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A Scotch farmer's success in the Canadian north-west Canadian Pacific Railway Company; Nichol, Alex 1890

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 Mpip Ng^Ih"West
old  bV  Himself.    - -
YfiTH    Illustrations from -Photographs       PK**
a  number of Choice   Farms  in the  Brandon   District,  shown  on  the
accompanying Map, on the following easy terms:—
// paid for in full at time of purchase, a Deed of Conveyance of the land will
be given; but the purchaser may pay one-tenth in cash, and the balance in payments
spread over nine years, with interest at six per cent, per annum, payable at the end of
the year with each instalment.
Price  Lists can  be obtained on application to the Company's Land
Commissioner, Winnipeg.
LAND  COMMISSIONER. f-t-^    /2-6&
The Canadian Northwest
With Illustrations made from P
-IN   THE-
Two hundred million acres is the estimated area of fertile lands in the Canadian Northwest. It can well be
imagined that, in a territory so vast, localities can be found that possess special characteristics for the growth of
wheat. Broadly speaking, farming as practised in this portion of Canada is of three kinds : Wheat growing, mixed
farming, cattle and horse raising. For instance, the Province of Manitoba, which is the banner wheat Province, raised
in one season thirteen million bushels of wheat, while the District of Alberta and Western Assiniboia supported last
year, entirely on their natural grasses, 150,000 cattle, 15,000 horses, and 50,000 sheep. It is the purpose of this
pamphlet to give the farming experience of a Scotchman who has been eminently successful in following that branch
of agriculture known as wheat raising.
Brandon, Manitoba, December,  1889.
Mr. L. A.  Hamilton, Land Commissioner, Canadian Pacific Railway, Winnipeg, Man.:
Dear Sir,—As the time for my departure for Scotland approaches, I feel that it will be impossible to give you an
extended and detailed account of my experience as a farmer in this magnificent country, but I enclose you   for
publication, if you approve, a short sketch, which was written from notes taken of an interview with me some time
ago, in which the facts are as therein stated, and which covers the ground fully and well, and presents briefly the
points that I think would be of interest to those asking for information about farming in Manitoba on a large scale,
as seen from the standpoint of an actual farmer. It may also be of interest to you to know the result of my last
season's work.
I have now in my farm 2,500 acres, and of this I had under crop 800 acres, over 700 of which was in wheat,
which yielded 17,000 bushels. The result, considering the unusually dry season, was highly satisfactory to me, giving
a handsome profit on the season's work.
I commenced seeding about the 26th of March, harvesting on the 8th of August, and had the whole crop not
only cut and threshed, but delivered at the Brandon Elevator ready for shipment by the middle of September.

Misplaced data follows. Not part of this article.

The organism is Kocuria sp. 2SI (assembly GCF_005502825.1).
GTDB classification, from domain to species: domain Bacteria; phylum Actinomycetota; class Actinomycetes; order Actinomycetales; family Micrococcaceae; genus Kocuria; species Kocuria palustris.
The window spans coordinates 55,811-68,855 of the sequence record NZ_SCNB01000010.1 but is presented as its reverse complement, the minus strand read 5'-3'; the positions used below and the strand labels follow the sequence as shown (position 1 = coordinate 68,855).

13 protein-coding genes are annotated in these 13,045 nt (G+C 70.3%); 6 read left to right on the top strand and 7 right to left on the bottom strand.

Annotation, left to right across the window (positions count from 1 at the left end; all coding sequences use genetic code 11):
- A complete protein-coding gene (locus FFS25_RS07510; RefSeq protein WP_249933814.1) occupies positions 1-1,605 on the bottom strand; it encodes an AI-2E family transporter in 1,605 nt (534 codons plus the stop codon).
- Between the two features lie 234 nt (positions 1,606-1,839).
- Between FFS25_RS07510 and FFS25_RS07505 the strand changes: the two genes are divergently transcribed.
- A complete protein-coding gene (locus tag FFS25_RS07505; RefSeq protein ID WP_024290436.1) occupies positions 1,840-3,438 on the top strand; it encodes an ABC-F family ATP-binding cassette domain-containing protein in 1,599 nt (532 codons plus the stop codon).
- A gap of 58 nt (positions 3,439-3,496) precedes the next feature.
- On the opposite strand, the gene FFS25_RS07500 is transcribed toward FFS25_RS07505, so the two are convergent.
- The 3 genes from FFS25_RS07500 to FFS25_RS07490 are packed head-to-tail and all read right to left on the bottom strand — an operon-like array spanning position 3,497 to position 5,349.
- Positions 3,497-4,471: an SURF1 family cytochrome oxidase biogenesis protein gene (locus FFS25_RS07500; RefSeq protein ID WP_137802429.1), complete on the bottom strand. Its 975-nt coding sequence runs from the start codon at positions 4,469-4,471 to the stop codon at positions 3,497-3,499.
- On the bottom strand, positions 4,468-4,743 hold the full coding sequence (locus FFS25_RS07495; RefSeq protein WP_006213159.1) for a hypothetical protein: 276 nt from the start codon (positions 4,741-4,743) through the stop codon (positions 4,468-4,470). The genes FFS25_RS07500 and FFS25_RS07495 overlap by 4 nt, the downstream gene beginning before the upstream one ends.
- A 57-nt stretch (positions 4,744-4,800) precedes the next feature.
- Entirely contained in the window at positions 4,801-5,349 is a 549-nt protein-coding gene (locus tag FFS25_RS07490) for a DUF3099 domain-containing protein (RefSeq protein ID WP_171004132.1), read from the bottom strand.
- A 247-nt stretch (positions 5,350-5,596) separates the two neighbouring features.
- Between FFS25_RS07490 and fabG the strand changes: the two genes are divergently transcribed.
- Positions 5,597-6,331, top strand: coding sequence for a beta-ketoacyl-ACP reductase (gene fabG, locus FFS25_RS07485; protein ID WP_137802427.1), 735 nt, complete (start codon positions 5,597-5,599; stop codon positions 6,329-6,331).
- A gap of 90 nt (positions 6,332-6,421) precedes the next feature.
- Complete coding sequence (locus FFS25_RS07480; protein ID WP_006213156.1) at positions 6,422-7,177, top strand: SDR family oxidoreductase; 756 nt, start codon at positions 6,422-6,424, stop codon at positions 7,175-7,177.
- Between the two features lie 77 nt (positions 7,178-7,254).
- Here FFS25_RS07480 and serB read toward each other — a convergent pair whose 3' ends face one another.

The wheat turned out a splendid sample, nearly the whole of it grading No. 1 hard and No. 1 extra.
I have 1,750 acres fall ploughed and harrowed, so that I can take advantage of the first opportunity in the
spring for seeding. I think it of the greatest importance that the farmer should not only plough in the fall, but
harrow as well.     It is largely to this that I attribute my unvarying success.
I send you copies of some photographs, made this year, of farming scenes taken at my home. They will give
you a better idea of farm life than I can do by writing a descriptive article. In the article enclosed there is only an
outline of the method I have adopted, but I will be glad to answer any letters received from those desiring
information about Manitoba farming that may be addressed to me at Brandon, Manitoba.
It is often noted by observers that Manitoba has its greatest admirers amongst those who live within its borders,
while its detractors are almost invariably either lazy-bodies, who have lacked sufficient industry to succeed, or else
men who never lived in the Province at all.
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It is only within recent years that one of many instance; of what a man can accomplish there, who has industry,
ability, push and good judgment, has come before the public. Reference is here made to Mr. J. AV. Sandison, who
is the successful proprietor of a large wheat farm, some four miles from Brandon, and who has actually under
cultivation 2,000 acres.
The story of his experience in Manitoba, as told by himself, is one which is full of encouragement to young
men of industrious habits and good capabilities, intending to take up their abode in that land.
Mr. Sandison is a Scotchman, who, after having had a good experience in farming in the Old Country, came
to Canada. He farmed in Ontario for a couple of years, and in 1883 resolved to try how a healthy experience
and industry would profit him in Manitoba.
Thither, then, he went, without capital, relying solely on his own individual efforts, and his career, as will be
seen, has been remarkably successful.
He commenced his Western life by hiring out on a farm for one year at $26 (about ^5 5s.) a month. The farm
was situate near Brandon, and was a good one. While working as an employe', he had a good opportunity of
examining the farming system in the country, and gathering some information, which has proved of extraordinary